The Middle East, including the Palestinian Question: Briefing and Consultations
Tomorrow (29 September), the Security Council will hold its monthly meeting on “The situation in the Middle East, including the Palestinian question”. Special Coordinator for the Middle East Peace Process Tor Wennesland and two civil society representatives will brief. Consultations are scheduled to follow.
In his briefing, Wennesland is expected to provide an oral report on the implementation of resolution 2334 of 23 December 2016. In this resolution, the Security Council stated that Israeli settlements constitute a “flagrant violation under international law” and demanded an end to all settlement activities. Resolution 2334 further called for immediate steps to prevent violence against civilians, including acts of terror, and called on both parties to refrain from provocative actions, incitement and inflammatory rhetoric. Wennesland may provide an update on Israeli settlement activity, demolitions of Palestinian structures by Israeli security forces and evictions of Palestinians. According to an OCHA report on the protection of civilians, covering the period from 24 August to 6 September, Israeli authorities “demolished, seized, or forced owners to demolish” 31 Palestinian structures in the West Bank and East Jerusalem, citing the absence of Israeli building permits. In a report covering the period from 7 to 20 September, OCHA did not register any demolitions across the West Bank, except for two structures demolished by their owners in East Jerusalem to avoid paying fines.
Council members are likely to express concern at the high number of casualties connected to protests against settlement activity in the West Bank. Some may reference the ongoing demonstrations near the village of Beita, in the Nablus area. On 24 September, a Palestinian man was killed by Israeli security forces during one of these protests. Between 24 August and 20 September, OCHA reported that 856 Palestinians were injured by Israeli forces in the West Bank, with most of these injuries occurring during protests near Beita. The protests in this area began in connection with the construction of the Evyatar settlement outpost in May. While Evyatar’s residents left in July, most of its structures were allowed to remain in place as part of a deal with the Israeli government. In addition, Israeli security forces remain stationed in the area while Israeli authorities deliberate the future of the outpost.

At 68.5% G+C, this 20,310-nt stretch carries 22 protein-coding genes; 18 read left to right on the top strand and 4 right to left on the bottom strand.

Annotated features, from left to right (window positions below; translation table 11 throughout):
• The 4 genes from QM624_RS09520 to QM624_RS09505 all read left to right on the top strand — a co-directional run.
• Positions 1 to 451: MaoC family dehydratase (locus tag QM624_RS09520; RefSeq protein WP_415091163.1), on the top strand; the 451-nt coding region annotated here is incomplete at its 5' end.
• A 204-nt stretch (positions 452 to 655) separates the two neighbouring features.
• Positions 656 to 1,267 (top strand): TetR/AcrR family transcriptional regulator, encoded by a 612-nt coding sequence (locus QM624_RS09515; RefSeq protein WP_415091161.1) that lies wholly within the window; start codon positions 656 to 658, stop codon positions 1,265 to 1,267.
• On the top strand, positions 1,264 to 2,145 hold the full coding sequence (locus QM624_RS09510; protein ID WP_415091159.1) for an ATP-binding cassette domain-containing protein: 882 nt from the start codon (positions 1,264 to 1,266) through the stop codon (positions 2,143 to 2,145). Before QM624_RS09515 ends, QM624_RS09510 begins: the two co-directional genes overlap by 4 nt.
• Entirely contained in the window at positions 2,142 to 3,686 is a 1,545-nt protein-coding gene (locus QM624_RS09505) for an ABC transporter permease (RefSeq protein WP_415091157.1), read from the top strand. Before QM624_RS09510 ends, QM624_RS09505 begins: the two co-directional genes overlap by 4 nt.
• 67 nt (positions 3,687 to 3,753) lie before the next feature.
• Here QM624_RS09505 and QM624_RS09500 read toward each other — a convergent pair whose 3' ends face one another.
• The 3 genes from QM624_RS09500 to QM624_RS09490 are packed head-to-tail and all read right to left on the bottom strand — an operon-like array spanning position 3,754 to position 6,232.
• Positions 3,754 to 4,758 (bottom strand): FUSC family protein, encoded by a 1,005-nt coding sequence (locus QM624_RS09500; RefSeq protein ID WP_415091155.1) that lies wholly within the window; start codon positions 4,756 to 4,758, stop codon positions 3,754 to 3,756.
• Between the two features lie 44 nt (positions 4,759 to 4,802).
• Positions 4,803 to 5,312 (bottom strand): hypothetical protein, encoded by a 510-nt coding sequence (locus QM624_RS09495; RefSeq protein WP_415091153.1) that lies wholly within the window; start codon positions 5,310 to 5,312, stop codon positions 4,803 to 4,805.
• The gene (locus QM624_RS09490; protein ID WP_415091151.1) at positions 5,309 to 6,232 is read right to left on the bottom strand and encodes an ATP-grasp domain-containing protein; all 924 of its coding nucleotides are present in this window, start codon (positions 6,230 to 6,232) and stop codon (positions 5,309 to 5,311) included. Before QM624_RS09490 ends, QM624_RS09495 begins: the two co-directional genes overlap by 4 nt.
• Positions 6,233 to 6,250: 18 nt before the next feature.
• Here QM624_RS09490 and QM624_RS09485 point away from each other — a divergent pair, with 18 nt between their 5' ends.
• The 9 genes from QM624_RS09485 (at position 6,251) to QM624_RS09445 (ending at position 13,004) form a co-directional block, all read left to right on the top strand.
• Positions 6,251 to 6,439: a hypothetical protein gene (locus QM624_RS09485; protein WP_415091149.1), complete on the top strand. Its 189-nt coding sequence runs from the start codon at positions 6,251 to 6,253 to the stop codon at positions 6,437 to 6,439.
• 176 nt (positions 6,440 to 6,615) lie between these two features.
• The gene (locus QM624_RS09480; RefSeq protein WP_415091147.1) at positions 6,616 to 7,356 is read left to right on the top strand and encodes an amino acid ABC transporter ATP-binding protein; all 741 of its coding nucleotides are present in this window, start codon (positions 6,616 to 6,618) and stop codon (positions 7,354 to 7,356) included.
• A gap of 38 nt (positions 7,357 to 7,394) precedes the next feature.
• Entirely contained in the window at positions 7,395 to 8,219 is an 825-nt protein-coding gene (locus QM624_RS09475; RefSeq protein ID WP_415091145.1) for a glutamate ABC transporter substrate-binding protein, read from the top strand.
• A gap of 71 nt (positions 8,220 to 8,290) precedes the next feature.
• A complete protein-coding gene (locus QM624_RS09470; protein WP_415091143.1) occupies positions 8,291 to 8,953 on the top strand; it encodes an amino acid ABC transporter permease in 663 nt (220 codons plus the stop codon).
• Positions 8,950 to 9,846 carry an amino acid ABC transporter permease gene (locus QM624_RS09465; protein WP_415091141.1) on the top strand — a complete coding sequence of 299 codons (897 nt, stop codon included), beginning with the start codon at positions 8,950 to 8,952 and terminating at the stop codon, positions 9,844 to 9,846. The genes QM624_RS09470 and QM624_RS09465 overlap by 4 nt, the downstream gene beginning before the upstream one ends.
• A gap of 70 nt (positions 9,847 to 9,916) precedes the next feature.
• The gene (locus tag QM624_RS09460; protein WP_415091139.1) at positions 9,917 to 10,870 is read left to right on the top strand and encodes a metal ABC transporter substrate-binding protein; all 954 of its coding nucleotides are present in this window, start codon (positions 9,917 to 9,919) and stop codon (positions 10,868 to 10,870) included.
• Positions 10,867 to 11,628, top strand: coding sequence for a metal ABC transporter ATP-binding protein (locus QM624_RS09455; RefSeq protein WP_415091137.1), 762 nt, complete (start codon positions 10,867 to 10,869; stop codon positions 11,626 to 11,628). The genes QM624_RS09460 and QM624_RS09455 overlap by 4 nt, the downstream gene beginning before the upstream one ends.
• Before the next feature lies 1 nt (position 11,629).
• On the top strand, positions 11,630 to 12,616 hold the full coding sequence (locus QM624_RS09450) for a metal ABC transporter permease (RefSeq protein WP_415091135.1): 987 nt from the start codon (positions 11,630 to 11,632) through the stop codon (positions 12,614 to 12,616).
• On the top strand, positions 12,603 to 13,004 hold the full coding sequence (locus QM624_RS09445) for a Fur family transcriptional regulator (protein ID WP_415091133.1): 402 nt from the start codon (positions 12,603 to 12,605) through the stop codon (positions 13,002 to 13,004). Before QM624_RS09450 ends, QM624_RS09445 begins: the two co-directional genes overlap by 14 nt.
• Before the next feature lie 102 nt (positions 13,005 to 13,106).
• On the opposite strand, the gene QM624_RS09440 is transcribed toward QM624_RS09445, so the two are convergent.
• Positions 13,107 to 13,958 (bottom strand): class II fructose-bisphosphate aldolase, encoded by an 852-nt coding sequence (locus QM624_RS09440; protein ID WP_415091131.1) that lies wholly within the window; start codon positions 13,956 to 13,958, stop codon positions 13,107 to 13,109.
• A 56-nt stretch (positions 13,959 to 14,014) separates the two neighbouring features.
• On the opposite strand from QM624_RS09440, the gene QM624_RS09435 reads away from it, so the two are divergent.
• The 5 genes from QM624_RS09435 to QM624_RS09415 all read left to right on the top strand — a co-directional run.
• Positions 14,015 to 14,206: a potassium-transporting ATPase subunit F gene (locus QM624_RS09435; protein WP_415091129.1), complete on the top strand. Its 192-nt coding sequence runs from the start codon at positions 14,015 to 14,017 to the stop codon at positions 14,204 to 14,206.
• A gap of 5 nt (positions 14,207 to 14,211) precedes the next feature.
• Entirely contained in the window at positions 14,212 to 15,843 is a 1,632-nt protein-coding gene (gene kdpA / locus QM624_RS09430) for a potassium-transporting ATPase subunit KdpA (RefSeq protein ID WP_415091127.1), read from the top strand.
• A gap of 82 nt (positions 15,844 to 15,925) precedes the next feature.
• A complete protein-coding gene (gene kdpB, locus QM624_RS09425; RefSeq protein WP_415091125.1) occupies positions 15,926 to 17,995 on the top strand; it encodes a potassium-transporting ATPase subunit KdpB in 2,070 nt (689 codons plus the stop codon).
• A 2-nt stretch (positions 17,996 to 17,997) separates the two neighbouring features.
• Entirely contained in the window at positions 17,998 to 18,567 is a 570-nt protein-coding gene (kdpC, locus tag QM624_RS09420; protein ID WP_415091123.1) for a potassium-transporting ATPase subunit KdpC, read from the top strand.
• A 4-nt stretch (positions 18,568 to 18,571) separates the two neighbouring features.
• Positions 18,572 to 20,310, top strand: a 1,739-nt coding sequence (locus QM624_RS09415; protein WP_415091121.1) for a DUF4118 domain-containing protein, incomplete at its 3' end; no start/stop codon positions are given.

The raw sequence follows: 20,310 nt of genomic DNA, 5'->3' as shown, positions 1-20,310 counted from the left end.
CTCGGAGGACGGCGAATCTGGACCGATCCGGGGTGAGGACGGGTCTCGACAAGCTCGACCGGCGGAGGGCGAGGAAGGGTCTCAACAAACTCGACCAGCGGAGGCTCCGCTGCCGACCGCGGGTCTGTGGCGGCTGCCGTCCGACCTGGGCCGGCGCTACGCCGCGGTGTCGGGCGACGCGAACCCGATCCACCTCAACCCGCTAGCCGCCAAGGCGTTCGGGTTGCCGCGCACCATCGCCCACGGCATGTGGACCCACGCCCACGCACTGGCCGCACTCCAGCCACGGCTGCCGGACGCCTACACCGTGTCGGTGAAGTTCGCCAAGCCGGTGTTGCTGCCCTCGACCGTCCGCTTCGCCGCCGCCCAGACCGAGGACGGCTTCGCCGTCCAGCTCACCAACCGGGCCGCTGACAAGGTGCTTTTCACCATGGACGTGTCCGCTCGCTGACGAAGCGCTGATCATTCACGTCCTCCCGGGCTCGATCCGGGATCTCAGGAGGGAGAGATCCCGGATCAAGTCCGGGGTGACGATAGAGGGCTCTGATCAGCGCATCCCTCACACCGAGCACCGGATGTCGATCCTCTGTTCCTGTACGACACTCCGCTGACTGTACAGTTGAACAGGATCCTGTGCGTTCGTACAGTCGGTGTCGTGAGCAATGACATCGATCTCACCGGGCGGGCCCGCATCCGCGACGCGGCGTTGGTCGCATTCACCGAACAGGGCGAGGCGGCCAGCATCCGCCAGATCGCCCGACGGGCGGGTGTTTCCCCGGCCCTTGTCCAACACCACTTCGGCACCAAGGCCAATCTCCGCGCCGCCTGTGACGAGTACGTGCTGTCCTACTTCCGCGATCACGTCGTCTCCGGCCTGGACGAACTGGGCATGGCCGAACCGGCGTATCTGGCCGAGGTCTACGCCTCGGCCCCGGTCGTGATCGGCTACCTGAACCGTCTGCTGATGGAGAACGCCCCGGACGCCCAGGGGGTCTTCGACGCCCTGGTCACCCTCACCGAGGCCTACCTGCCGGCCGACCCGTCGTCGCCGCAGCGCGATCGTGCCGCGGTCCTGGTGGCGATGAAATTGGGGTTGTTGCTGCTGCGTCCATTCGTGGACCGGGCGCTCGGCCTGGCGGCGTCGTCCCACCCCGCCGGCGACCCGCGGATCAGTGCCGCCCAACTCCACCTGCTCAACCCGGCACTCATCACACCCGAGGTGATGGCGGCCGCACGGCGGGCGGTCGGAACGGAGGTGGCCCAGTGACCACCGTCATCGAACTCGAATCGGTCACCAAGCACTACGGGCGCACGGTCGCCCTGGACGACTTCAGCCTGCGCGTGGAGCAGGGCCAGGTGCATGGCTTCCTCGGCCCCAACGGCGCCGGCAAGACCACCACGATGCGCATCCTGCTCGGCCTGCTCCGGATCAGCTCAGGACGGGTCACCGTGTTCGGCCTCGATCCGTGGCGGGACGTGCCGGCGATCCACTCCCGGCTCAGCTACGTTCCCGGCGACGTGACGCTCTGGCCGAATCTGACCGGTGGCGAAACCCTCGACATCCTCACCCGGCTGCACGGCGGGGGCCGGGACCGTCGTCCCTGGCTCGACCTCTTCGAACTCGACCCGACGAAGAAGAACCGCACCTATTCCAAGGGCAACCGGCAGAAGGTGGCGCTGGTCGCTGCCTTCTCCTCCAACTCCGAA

Wennesland may also refer to several high-level exchanges that have taken place among key actors in recent months. On 29 August, Palestinian President Mahmoud Abbas and Israeli Defence Minister Benny Gantz met in Ramallah. This was the first high-level meeting between Abbas and Israeli officials in more than a decade. Following the meeting, Israel announced several measures aimed at supporting the Palestinian Authority economically, including a $155 million loan. The meeting followed Israeli Prime Minister Naftali Bennett’s 27 August meeting with US President Joe Biden in Washington, during which Biden stressed the importance of taking “steps to improve the lives of Palestinians and support greater economic opportunities for them”. In an interview which was published in the Israeli media outlet The Jerusalem Post on 15 September, Bennett said that it would be preferable to “create more business, strengthen the economy and improve living conditions for everyone in Judea and Samaria”, rather than focusing on Palestinian statehood. While Council members may welcome a focus on improving Palestinian livelihoods and strengthening the economy, some members may observe that economic relief and improvements in living conditions need to be accompanied by the resumption of a political process to achieve a two-state solution aimed at creating sustainable peace and stability.